Thursday, May 15, 2008

Senegalese on the South Side

It might start out as “A Christian, a Jew, and a Muslim walk into a bar…” But for this story, we’ll have to give it a little twist: A black, Christian, Senegalese man and two white, Jewish Americans walk into a restaurant. Add to that that the restaurant is Senegalese. And located on the South Side of Chicago.

Jacques (the Senegalese man) leads the way down the mostly-empty dining room, followed by Liza and myself (the Americans). We turn the corner into the adjacent dining room, and there sit two Senegalese men. They get up and shake Jacques’s hand. Words are exchanged in Oualof, a Senegalese language.

The two men turn to shake Liza’s and my hands. “Vous parlez français?” asks one of the men, who wears blue jeans, a white vest, and a flat, brown hat.

Oh, yeah. In this story, in a Senegalese restaurant on the South Side of Chicago, all the characters speak French.

“You’re gonna’ guide us, Jacques, on what to order,” I tell him, snapping the menu shut, once we’re seated.

Ça, je connais,” he replies with a smile. “That, I know.” There’s laughter all around.

The man in the white vest and jeans approaches Jacques and takes out a business card from his pocket. It’s Jacques’s own card. The two men had met once before.

“His card’s been in my pocket for a long time,” says the man.

The walls of the room hold paintings, tapestries, and wooden sculptures, including a sword. Fake plants are scattered about. Our table, one of only ten, has a tablecloth with images of zebras and trees beneath a plastic covering; a small, painted vase with fake flowers serves as the table’s centerpiece.

“I love fish,” says Jacques. His father lived on an island in Senegal, where people would get fresh fish every day. Those in his ethnic group are fishermen, he adds.

Liza gets grilled fish. Jacques and I order chicken.

Our waiter, who’s from Guinea, and therefore speaks French (as I said), brings us three plastic cups: Two filled with a dark-crimson liquid, roselle juice, and the third— Jacques’— containing yellow-orange ginger juice. Next comes a plate of three small spring rolls, along with a few lettuce leaves and some carrot shreds. Soon after, the main dishes appear: Fish with vegetables for Liza, chicken and plantains for me, and chicken with rice for Jacques.

“I think that’s a lot,” comments Jacques.

“Well, you’re in America here,” I reply. “It’s big. Everything’s big.”

“In Senegal, they serve half that, I think, in restaurants.”

My “Yassa” chicken has been cooked with spices and bits of onion in an oily, salty, slightly sweet sauce. It’s a dish I remember from my time living in France. The sauce tonight is delicious.

“I found, last week, a Senegalese man— an older man,” recounts Jacques, as he digs into his chicken and rice. “You see, I never knew him. I never saw him. I only saw him once, last week.

“He came to see me. He’s a Senegalese man; he came to see me at the college, and he told me, ‘You can come to my place, to the house, whenever you can. As you like. You don’t need to call.’”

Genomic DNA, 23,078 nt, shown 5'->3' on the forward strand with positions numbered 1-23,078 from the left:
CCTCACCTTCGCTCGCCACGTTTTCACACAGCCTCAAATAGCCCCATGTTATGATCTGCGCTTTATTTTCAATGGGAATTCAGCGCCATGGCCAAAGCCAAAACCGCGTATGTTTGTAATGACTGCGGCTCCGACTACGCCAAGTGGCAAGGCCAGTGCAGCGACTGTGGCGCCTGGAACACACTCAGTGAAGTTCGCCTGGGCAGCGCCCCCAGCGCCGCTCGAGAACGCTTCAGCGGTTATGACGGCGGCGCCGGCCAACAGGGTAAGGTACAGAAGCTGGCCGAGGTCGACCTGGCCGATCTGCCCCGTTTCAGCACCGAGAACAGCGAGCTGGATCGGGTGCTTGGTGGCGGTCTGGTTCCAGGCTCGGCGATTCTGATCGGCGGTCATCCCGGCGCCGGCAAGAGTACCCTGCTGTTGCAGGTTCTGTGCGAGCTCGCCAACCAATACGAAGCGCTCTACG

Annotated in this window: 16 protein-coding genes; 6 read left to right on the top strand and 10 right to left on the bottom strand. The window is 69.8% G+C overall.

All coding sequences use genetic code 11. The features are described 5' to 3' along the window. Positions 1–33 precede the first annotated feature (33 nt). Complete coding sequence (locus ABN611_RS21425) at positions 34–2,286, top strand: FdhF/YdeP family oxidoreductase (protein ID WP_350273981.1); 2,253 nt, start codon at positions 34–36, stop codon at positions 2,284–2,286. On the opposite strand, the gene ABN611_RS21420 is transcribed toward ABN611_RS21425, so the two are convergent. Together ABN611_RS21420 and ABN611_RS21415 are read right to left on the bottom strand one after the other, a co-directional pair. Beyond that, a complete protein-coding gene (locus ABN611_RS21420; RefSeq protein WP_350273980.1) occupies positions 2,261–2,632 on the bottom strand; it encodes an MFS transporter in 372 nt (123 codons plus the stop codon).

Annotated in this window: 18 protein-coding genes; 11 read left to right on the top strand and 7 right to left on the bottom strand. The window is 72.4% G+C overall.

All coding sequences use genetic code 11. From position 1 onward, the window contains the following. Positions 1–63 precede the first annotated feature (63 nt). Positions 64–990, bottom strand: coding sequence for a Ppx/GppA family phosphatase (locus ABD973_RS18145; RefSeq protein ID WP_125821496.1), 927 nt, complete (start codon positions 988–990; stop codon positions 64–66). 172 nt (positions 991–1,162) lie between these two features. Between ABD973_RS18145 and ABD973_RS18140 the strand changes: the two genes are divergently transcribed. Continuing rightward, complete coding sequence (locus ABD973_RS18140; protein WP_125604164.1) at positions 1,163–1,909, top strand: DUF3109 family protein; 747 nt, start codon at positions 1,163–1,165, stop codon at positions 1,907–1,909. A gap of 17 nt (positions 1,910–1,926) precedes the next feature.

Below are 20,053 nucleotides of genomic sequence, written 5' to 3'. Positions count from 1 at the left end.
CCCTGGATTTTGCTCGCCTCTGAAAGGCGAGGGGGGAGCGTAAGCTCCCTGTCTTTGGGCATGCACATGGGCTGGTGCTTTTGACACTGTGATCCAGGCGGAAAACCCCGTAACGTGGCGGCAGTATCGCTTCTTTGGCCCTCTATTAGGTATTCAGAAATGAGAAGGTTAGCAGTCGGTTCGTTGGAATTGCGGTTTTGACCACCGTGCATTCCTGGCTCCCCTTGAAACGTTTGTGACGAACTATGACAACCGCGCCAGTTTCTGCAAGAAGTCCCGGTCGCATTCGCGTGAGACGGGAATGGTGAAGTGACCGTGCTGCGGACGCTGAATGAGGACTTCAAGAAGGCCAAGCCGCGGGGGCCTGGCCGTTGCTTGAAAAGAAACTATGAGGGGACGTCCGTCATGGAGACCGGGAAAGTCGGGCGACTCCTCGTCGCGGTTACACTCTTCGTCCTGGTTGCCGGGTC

“Mmmm,” I hum. Liza lets out an “Awww.”

“‘You can come
whenever you want to the house,’” he continues. “In Senegal, what he says— that’s how it is. […] ‘Whenever you want, come over. My wife has a beauty salon, a beauty salon with employees.’ And he has his business. And he has two children.

“So, he told me, ‘come over,’” Jacques goes on. “And I went over there on Sunday. He came to get me; we stayed. He told me, ‘Here’s the bedroom. Whenever you want, come over.’ And I never met him.”

I laugh giddily.

“No, it’s true. And the first time! The first time! He even told me, ‘Stay a week.’ […] He’s done it already for several other people. When young people come here, Senegalese people, he hosts them at his house.”

“Wow,” remarks Liza.

“Most Senegalese people are like that among us,” Jacques adds. “Most among us, there’s an attraction, a bond, that’s very strong.”

We continue eating.

“Are things going all right with your English?” asks Liza.

“I’m doing better,” says Jacques.

“You want to speak?” says Liza. “It’s probably better for him,” she adds, talking to me.

“When I speak English, you’re going to see,” says Jacques. “There are many things— I can’t pronounce them. Many, many things. Like…
coat-EHJ-grohv. Coat-EHJ-grohv. The pronunciation— how do you pronounce it?”

“What’s that?” I ask.

“You see?” he says, turning to Liza.

“Cottage Grove,” Liza says to me in English.

“Oh, Cottage Grove,” I reply.

“When I pronounce it, you don’t even know…,” Jacques says to me, laughing.

“I thought you were saying something in French,” I explain.

By the end of the main course, I’m stuffed. But I want to try dessert, so I ask our waiter for a menu. It lists only two options, thiakry (milk curds and grains of millet) and fruit salad.

“We’re out of fruit salad,” says the waiter.

The thiakry arrives in a plastic container. I take off the lid and spill some of it onto my plate.

“Why are you putting it on your chicken?” Liza asks.

I look down. “Becauuuse it’s the plate I’ve got,” I say with a weak laugh. “I didn’t think about it…” The thiakry has formed something of a small lake among the remains of my chicken.

“Do I put it on like that, on the plate?” asks Liza.

“No. No, no. It’s better to eat it that way,” says Jacques, indicating the use of a spoon. “Directly.”

With the meal behind us, we get up from the table and walk by a television blaring CNN, by a rack of African DVD’s with English titles, here in this Senegalese restaurant on the South Side of Chicago. (I look closely at one DVD case. It says “Nigeria” in small letters.)

The three of us walk back through the first room, towards the front door, where a smiling Senegalese man shakes our hands one by one, hands us postcards with the restaurant’s menu, and wishes us a good night.

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